“It is common sense to take a method and try it. If it fails, admit it frankly and try another, but above all try something” — Franklin D. Roosevelt
Recent trends in the now eight-year-old economic “recovery” are nothing new: we’re witnessing the consequences of an endless stream of ill-conceived policies coming out of Washington that have been transforming the way Americans view their work, their retirement, and their financial future.
Despite all the ‘feel-good’ news, the fact is we are at historic extremes across the board: record levels of public and private debt, record-breaking stock prices, interest rates at or near multi-decade lows, and what appears to be the next bubble in real estate all suggest we can anticipate something other than smooth sailing ahead.
In the current environment, any rational person needs only to look at the big picture and begin taking reasonable steps to distance themselves from the risks. For those wanting to reduce their personal stress regarding the economy, may I suggest stress-testing your portfolio.
Understand What a Bank Stress Test (Really) Is
In theory, a bank “stress test” helps authorities determine whether a financial institution has adequate capital to survive under a variety of unfavorable economic scenarios. (If you want to know more about the longer definition of a stress test and the inherent minutiae, check out The U.S. Treasury’s site here.)
As part of the Dodd-Frank Wall Street Reform and Consumer Protection Act, the Federal Reserve conducts annual stress tests of U.S. banks to determine whether they will be able to withstand a financial crisis. The FED essentially throws a bunch of scenarios at banks to determine what will happen to their balance sheets — if, say, the stock market crashes or GDP grinds to a halt.
This all sounds good of course, but there’s a problem.
You see, these stress tests fail to take into consideration how an actual, real-world crisis unfolds, when just about every goes wrong at once.
That is precisely what happened in 2008 when Lehman Brothers went under, creating a financial maelstrom that, like dominos, almost brought down the entire financial system with it.
As a Bloomberg Editorial Board article pointed out, these tests are not credible. The Board said, “The Fed’s stress test also assumes that a thin minimum layer of equity capital — just $4 per $100 in assets — would be enough to maintain confidence in a bank’s solvency. These flaws make a passing grade almost meaningless.”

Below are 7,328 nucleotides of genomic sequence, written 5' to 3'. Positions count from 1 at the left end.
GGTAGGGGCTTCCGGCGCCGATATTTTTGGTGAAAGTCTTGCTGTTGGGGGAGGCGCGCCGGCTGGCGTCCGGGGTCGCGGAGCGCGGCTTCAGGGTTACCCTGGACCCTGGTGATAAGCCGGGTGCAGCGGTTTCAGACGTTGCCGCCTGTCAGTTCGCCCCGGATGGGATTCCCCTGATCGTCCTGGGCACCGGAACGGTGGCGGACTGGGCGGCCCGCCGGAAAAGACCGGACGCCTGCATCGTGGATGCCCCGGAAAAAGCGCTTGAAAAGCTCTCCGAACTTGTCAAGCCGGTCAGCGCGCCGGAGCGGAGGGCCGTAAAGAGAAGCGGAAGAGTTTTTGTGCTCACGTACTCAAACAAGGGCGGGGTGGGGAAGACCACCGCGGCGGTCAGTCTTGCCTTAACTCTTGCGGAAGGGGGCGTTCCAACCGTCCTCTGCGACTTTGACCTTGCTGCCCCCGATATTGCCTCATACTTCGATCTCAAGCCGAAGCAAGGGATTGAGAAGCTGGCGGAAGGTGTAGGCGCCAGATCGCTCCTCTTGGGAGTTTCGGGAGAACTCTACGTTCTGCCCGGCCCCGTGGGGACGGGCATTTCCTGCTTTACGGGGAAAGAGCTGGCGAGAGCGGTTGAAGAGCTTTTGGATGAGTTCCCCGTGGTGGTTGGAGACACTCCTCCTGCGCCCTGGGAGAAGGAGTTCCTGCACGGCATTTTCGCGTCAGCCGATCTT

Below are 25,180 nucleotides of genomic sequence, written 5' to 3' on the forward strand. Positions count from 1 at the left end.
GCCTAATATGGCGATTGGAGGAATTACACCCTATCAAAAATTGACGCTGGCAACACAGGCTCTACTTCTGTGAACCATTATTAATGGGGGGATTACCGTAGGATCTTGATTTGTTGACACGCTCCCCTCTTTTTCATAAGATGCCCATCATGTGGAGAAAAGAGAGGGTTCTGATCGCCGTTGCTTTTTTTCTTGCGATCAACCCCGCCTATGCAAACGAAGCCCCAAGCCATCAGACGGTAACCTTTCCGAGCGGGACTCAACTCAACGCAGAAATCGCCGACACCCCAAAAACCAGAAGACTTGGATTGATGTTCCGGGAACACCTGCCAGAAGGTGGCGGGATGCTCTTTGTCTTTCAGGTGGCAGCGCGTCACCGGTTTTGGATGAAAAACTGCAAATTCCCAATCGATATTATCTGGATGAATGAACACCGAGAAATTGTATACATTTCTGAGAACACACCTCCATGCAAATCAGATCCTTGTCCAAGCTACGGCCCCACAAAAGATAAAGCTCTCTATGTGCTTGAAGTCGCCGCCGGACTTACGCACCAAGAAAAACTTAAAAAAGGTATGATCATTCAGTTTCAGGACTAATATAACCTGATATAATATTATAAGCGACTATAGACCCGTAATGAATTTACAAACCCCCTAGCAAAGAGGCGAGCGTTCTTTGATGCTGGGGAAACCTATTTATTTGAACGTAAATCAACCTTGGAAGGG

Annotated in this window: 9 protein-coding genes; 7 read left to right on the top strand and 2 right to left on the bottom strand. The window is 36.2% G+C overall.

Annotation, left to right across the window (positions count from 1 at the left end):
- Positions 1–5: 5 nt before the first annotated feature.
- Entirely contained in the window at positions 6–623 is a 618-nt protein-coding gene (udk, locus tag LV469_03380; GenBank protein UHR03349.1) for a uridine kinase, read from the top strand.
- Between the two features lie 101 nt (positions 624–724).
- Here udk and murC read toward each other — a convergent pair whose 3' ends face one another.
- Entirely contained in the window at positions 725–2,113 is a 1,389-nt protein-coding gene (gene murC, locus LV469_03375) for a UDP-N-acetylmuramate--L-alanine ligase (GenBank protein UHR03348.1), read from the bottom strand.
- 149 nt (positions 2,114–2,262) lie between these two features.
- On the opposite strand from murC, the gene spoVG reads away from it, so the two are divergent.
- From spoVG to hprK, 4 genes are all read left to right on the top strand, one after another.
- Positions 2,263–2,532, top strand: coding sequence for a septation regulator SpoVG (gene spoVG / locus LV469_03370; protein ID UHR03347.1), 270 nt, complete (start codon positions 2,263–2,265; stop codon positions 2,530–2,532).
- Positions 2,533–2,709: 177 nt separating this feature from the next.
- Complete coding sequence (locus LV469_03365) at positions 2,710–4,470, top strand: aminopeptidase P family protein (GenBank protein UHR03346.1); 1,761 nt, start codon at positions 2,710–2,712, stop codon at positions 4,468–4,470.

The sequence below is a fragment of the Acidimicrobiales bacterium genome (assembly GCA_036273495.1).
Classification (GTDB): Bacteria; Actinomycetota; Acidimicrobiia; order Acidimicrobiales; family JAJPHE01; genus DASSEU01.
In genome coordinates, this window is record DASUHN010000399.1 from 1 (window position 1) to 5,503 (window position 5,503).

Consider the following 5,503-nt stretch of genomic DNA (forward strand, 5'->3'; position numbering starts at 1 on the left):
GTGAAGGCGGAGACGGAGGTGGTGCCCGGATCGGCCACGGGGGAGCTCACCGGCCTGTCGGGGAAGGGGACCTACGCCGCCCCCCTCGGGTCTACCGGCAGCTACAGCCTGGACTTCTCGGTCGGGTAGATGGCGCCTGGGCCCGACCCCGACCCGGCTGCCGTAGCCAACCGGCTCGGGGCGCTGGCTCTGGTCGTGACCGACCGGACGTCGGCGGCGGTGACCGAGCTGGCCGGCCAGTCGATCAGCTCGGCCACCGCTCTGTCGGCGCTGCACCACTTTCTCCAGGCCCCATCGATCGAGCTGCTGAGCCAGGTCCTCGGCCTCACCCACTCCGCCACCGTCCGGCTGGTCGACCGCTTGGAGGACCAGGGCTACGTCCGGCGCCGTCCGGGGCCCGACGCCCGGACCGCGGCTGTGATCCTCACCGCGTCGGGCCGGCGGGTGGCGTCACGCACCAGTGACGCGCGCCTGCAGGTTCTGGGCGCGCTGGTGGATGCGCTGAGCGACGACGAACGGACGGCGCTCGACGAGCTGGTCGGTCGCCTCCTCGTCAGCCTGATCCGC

The bottom line — FED officials realize many of the major banks are in no condition to pass a painstaking test and review, so they instead play games (cheat) with the test scenario. The desired result is assured and reported as the ultimate blessing the financial system is healthy and sound. In other words, it’s not real safety, but rather a fake, smoke and mirrors kind of safety.
Know That Your Retirement Savings Will Be Affected by a Crisis
We shouldn’t kid ourselves. No matter how great Washington says the economy is, the possibility of another financial crisis is by no means far-fetched conjecture. The question is, have you thought about how a new crisis would affect your retirement savings? It is not about whether it ‘could’ or ‘might’ — it certainly will.
You might say that the FDIC covers your deposit up to $250,000 — but what if your institution is not FDIC insured or your deposit is higher than the threshold? In addition, the government promises to cover your losses in the case your financial institution fails, but who knows how long the refund process would take, say, during a real, full-blown crisis?
For that matter, how would another stock market crash impact your retirement savings — and what’s your backup plan if the market fails to rebound in a reasonable amount of time?
Your Retirement Savings Account May Not Earn Interest
It’s important for everyone to consider how interest rates will affect retirement savings, especially if rates continue to remain low for a protracted length of time. Additionally, does your plan take into account the possibility of interest rates going negative?
Again, this hypothesis is plausible. The Brits are already considering that scenario, and if you understand how quickly financial markets can move, something analogous to that could reach our shores with very little warning.
For most Americans, including retirees, their home is their most valuable asset. The world of domestic finance and global capital markets is now evolving so rapidly it no longer makes sense to continue believing your property in northern Maine or western Massachusetts is somehow ‘isolated’ from what is going on in Washington, D.C., London, or Beijing.
These days everything is inextricably connected, so you need to ask the question: Is it possible for your home to go from being an asset today to a liability tomorrow if we were to experience another real estate crash?
Today, the manner in which bank stress-tests are conducted makes the results meaningless, even laughable, but that doesn’t mean the concept isn’t valid. On the contrary, an honest, objective stress test is a valuable tool that can help reveal deficiencies and other problems long before they impact your bottom line. The good news is anyone can do it.
We live in an uncertain economic environment — where asset values are rarely guaranteed to stay steady, including the value of your retirement accounts. For this reason and others, I believe most Americans really want to understand the truth about their own situation.
My advice: Set aside some time to run an honest, no holds barred stress-test scenario of your own, being mindful not to underestimate the innumerable risks to your retirement security. Be careful not to make too many assumptions, and don’t be afraid to play out a worst-case scenario.
That’s the only way to really understand how good (or bad) your current retirement plan is.